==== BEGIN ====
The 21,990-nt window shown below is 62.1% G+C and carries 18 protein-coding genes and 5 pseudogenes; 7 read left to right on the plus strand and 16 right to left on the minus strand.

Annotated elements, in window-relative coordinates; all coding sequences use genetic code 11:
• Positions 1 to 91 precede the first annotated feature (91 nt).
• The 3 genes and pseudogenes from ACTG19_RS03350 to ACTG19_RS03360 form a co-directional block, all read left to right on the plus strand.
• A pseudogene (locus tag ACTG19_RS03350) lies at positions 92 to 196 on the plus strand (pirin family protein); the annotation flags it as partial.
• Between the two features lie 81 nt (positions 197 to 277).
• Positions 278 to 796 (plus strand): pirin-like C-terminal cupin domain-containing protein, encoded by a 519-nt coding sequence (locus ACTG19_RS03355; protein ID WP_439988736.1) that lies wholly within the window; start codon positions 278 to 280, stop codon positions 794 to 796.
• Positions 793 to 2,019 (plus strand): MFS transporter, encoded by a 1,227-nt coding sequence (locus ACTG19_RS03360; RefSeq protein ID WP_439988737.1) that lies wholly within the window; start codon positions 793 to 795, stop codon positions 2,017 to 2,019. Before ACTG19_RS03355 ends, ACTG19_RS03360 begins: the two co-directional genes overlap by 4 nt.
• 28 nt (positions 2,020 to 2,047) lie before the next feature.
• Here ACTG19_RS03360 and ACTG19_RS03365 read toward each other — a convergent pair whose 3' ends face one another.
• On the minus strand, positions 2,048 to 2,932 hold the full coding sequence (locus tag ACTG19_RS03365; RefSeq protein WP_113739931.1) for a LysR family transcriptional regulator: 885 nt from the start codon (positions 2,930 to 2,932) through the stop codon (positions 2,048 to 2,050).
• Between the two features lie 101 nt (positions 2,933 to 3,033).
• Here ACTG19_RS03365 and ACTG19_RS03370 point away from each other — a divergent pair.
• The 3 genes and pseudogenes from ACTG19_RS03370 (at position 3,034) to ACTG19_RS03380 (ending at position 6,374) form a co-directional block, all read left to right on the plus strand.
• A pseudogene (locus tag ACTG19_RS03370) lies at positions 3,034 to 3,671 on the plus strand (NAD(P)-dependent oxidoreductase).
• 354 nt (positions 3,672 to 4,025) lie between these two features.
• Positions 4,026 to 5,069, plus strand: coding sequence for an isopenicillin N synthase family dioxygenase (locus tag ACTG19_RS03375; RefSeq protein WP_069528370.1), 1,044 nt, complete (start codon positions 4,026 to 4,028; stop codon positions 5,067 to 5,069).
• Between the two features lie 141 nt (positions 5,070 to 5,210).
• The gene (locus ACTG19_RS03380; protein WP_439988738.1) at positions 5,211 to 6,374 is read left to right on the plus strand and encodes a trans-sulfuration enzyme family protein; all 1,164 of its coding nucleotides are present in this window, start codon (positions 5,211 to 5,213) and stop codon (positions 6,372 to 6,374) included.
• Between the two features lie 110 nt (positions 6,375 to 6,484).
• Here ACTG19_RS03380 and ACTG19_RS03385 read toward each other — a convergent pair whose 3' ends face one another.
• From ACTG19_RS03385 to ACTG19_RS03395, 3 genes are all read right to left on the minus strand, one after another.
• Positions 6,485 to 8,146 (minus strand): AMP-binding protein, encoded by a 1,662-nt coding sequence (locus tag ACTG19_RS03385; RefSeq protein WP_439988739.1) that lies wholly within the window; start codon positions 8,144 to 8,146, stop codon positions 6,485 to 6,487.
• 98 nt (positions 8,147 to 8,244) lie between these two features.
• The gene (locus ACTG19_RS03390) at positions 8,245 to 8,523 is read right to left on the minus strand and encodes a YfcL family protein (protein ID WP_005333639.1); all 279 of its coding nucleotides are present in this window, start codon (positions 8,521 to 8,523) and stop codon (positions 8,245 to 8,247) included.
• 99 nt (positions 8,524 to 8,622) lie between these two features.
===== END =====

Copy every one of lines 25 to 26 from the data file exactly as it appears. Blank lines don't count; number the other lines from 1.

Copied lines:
• The gene (locus ACTG19_RS03390) at positions 8,245 to 8,523 is read right to left on the minus strand and encodes a YfcL family protein (protein ID WP_005333639.1); all 279 of its coding nucleotides are present in this window, start codon (positions 8,521 to 8,523) and stop codon (positions 8,245 to 8,247) included.
• 99 nt (positions 8,524 to 8,622) lie between these two features.